Tallinn is one of the safest cities in Europe and has one of the most well preserved Old Towns in the continent, something you can’t miss. As you walk through Estonia’s capital it feels like you’ve stepped into a medieval fairytale, with intricately decorated houses painted in an array of different colours, wooden stalls serving fragrant mulled wine and the picturesque Old Town walls with orange roofed watch towers which surround the city. My time in Tallinn was short but it is a destination I’m eager to revisit soon.
The whole Baltic region is very inexpensive and while Estonia is known to be a little more pricey than Latvia and Lithuania, it is still very budget friendly and an amazing destination for solo travellers. 2 – 3 days is the perfect amount of time in the city, and you can even opt for a day trip to Helsinki via ferry, which only takes a couple of hours each way! Tallinn feels very safe while being vibrant and incredibly picturesque. The nightlife is (apparently) among the best in Europe, although unfortunately I didn’t have a chance to go out while I was there, but this would give you an amazing opportunity to meet backpackers!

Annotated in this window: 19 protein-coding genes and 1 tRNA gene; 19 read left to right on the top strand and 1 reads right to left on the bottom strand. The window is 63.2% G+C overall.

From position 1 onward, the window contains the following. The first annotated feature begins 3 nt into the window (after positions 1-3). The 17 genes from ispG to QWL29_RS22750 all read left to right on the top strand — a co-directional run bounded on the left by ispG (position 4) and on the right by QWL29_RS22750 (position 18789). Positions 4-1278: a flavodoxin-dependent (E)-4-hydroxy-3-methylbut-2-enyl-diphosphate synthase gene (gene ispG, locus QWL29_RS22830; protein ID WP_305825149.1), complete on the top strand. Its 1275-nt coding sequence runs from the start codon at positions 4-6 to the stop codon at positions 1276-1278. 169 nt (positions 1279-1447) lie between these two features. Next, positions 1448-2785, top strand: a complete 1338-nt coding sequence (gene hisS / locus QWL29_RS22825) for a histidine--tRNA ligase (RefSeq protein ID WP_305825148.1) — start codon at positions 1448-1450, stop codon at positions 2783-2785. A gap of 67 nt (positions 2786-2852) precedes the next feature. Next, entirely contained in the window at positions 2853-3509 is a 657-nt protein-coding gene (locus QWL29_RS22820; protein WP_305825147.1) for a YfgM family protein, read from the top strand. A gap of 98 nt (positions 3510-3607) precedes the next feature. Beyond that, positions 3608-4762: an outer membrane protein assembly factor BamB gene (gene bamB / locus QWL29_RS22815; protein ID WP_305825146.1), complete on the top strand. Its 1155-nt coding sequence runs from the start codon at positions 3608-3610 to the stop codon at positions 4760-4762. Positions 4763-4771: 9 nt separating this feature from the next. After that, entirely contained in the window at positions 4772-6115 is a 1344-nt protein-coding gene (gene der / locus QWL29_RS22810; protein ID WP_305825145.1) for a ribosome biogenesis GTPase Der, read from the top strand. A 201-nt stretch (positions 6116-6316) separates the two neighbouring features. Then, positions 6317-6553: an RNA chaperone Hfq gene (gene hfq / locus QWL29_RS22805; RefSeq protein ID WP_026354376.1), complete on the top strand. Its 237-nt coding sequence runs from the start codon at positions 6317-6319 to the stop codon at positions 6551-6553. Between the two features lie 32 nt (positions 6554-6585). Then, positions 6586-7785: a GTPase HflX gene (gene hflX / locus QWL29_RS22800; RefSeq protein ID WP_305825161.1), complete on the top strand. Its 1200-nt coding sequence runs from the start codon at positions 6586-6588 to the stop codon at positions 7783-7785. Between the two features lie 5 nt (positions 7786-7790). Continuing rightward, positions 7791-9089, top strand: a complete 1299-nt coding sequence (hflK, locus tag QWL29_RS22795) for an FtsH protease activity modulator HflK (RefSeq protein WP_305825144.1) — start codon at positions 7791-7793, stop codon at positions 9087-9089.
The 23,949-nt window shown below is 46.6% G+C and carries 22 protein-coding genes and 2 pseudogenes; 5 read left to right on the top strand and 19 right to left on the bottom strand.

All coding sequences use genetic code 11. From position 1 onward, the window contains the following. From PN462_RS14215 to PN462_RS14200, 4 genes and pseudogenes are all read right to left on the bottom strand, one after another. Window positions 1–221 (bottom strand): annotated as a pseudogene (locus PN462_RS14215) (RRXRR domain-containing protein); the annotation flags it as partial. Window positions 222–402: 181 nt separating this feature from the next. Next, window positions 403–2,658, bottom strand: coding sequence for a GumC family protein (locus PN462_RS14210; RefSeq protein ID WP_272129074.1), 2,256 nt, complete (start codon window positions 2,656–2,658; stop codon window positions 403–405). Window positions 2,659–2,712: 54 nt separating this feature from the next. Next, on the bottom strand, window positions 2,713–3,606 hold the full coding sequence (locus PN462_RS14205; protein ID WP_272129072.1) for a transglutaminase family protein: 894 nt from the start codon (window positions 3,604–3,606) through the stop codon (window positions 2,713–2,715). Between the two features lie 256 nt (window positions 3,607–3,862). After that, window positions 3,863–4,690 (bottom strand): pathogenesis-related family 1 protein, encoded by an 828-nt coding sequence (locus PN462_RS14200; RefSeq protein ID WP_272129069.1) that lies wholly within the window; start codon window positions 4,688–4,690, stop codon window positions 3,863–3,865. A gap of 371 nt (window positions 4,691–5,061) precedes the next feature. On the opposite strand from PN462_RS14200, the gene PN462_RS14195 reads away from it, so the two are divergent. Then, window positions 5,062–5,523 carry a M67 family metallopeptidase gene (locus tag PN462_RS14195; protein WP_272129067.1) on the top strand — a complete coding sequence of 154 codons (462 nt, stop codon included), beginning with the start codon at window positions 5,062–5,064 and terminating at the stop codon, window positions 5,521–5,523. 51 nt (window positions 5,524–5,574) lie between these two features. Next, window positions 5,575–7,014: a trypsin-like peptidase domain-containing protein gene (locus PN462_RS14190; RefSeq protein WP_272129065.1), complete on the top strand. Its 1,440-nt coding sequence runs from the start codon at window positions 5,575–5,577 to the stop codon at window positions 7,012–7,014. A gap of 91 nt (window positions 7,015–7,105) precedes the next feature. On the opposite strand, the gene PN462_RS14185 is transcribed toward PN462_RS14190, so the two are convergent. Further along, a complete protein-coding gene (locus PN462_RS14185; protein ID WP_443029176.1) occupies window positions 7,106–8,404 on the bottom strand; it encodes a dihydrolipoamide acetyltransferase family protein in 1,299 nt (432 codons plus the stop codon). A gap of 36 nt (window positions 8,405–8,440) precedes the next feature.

I visited Tallinn in February, which meant fresh snow, so what better to do than a husky walk in the countryside. This is probably one of my favourite travel experiences to date and I loved my time! The tour I did was with Prangli Travel, you can check out their winter activities here. For more info on what I did during my time in Tallinn you can check out my Tallinn blog post here!
Overall I couldn’t recommend the city enough and I think it’s a great destination for solo travel. During my time in Tallinn I stayed at Tallinn Backpackers, which was very cosy, super central and had a massive common area to hang out in. It’s the perfect city to visit all year round and is the most affordable out of the selection in this post (Budapest being the next cheapest after Tallinn).